FINA World Championships, Swimming: Day One Prelims

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SHANGHAI, China, July 24. HOT off a controversial day in the open water finale, swimmers began preliminary qualifying in the pool at the FINA World Long Course Championships.

With synchronized and open water swimming in the bag, and diving about to conclude this evening, the rest of the world has some catching up to do with host China and Russia in the driver seat in the overall medal standings.

Thanks to a dominant run in diving, which may include an unprecedented 10-for-10 finish this even in gold medal opportunities, China comes into this session with 20 total medals (9G, 10S, 1B). Meanwhile, Russia utilized a gold-medal sweep of synchronized swimming to sit second with 13 total medals (7G, 3S, 3B). Germany stands third with seven medals (1G, 3S, 3B).

Women's 100 fly
World record: Sarah Sjostrom, SWE, 56.06
Textile best: Inge de Bruijn, NED, 56.61

USA's Dana Vollmer rattled her American record in the event with a scorching time of 56.97 to earn the top seed heading into semis. Vollmer's American record stands at 56.94 from the 2009 World Championships. That effort is the top time in the world this year, ahead of Alicia Coutts' swift 57.25 from April. Vollmer's time this morning stands 18th on the all-time performances list.

Coutts checked in for second with a 57.49, just off that season best effort. Meanwhile, Great Britain's Jemma Lowe touched in 57.81, nearing Fran Halsall's British record of 57.40 from August 2010, en route to the third seed tonight.

Australian record holder Jessicah Schipper qualified fourth with a time of 57.86, while China's Lu Ying touched fifth with a 57.93. Defending champion Sarah Sjostrom of Sweden checked in sixth with a 58.10 after setting the world record back in 2009 with a 56.06 for the win.

Great Britain's Ellen Gandy (58.32), Denmark's Jeanette Ottesen (58.32), China's Liu Zige (58.44), USA's Christine Magnuson (58.49), The Netherlands' Inge Dekker (58.53), Canada's Katerine Savard (58.59), Japan's Yuka Kato (58.70), Sweden's Therese Alshammar (58.71), Singapore's Li Tao (58.89) and Russia's Irina Bespalova (58.89) all made the semifinals this evening as well.

Men's 400 free
World record: Paul Biedermann, GER, 3:40.07
Textile best: Ian Thorpe, AUS, 3:40.08

China's Sun Yang, who has a top-ranked 3:41.48 to his credit from April, cruised to the top seed in this evening's finale with a 3:44.87. Sun will be looking to be the first Chinese man to win a world title in the event. Zhang Lin took bronze in 2009.

"I've met the goal I set before the race, to finish between 3 minutes 45 seconds and 3 minutes 46 seconds, so it's satisfactory," Sun said. "I'm less excited in the morning session, and I will get in better shape at night. Tae Hwan Park and Paul Biedermann are my main rivals in this event."

Meanwhile, USA's Peter Vanderkaay looked smooth en route to taking the second seed with a 3:45.02 to move to fourth in the world rankings.

Germany's Paul Biedermann, the defending gold medalist in the event, qualified third with a 3:45.18 after a strong final 50 to move to sixth in the world. Tunisia's Ous Mellouli, who won the silver medal at the 2009 World Championships in Rome, took the fourth seed in 3:45.90, and improved to seventh.

France's Sebastien Rouault (3:46.20) and Yannick Agnel (3:46.72) made France the only nation with a pair of swimmers in the finale as both swimmers jumped into the top 10 in the world rankings.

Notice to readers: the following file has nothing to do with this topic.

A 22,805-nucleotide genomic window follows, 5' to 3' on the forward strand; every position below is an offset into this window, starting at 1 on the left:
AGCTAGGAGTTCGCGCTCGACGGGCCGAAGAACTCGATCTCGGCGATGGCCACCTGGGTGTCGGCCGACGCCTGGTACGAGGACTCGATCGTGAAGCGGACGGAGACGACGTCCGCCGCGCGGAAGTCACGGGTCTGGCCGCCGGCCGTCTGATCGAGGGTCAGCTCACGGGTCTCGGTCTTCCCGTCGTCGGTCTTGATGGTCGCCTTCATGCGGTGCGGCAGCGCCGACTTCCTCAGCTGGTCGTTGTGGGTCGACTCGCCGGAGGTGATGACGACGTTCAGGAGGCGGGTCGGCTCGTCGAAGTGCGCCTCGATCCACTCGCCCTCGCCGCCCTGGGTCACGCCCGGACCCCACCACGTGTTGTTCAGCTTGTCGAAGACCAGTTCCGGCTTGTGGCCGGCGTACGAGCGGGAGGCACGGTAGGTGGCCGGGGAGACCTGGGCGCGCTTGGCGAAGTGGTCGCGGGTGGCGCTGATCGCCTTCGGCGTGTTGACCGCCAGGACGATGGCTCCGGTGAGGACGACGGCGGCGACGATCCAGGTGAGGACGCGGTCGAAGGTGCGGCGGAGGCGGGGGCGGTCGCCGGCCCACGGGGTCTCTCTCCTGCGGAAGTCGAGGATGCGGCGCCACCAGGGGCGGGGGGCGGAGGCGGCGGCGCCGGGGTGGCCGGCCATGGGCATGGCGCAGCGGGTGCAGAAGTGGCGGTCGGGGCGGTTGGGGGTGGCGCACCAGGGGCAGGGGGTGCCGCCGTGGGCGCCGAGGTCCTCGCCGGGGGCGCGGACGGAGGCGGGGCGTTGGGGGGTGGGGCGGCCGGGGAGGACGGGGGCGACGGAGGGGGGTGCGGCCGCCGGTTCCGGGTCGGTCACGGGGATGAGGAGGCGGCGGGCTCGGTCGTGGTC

South Korea's Tae Hwan Park (3:46.74) and Canada's Ryan Cochrane (3:46.88) also made the championship eight.

Women's 200 IM
World record: Ariana Kukors, USA, 2:06.15
Textile best: Ye Shiwen, CHN, 2:09.37

USA's Caitlin Leverenz came out of nowhere to lead preliminary action with a 2:11.01, while Spain's Mireia Belmont Garcia qualified second in 2:11.38.

"It's my first time to attend the world championships," Leverenz said. "I'm very happy with it. It is a beautiful pool. There are lots of people. It's really awesome."

Hungary's Katinka Hosszu put together a 2:11.53 for the third seed, while China's Ye Shiwen, who has the textile best in the event, qualified fourth with a 2:11.63 much to the delight of the partisan crowd. Hosszu took bronze in this event back in 2009.

Australia's Alicia Coutts, who stands second in the world this year with a 2:09.68 from June, qualified fifth in 2:11.64, while world record holder and top-ranked Ariana Kukors of the USA posted a sixth-seeded 2:11.84. Kukors' season best is a 2:09.53 from June that leads the globe.

Great Britain's Hannah Miley (2:11.95) and Australia's Stephanie Rice (2:12.68) made up the top eight. Rice is the defending silver medalist in the event.

Korea's Hye Ra Choi (2:13.00), Canada's Julia Wilkinson (2:13.16), Zimbabwe's Kirsty Coventry (2:13.32), Hungary's Evelyn Verraszto (2:13.33), Canada's Erica Morningstar (2:13.71), Czech's Barbora Zavadova (2:14.08), Great Britain's Siobhan-Marie O'Connor (2:14.30) and Belgium's Fanny Lecluyse (2:14.97) grabbed the other transfer spots into the semifinal round.

Men's 50 fly
World record: Rafael Munoz, ESP, 22.43
Textile best: Roland Schoeman, RSA, 22.96

Just days after having his positive doping test warning confirmed, Brazil's Cesar Cielo topped qualifying in the sprint fly with a 23.26. He owns the top time in the world this year with a 22.98 from the Paris Open in June.

"I'm very happy to be here," Cielo said. "It is very hard and I got the job done and broke the ice. I'll try to swim fast and get a medal here in Shanghai. There are a lot of good swimmers, so the result is unpredictable. I try to not make mistakes. My goal is 22.9 seconds and get a position in the final, but I will see what I can do. I try to get everything together and just focus on swimming. I'm a swimmer and I'm here for the swim, I will not think other things. I'm just happy to be here."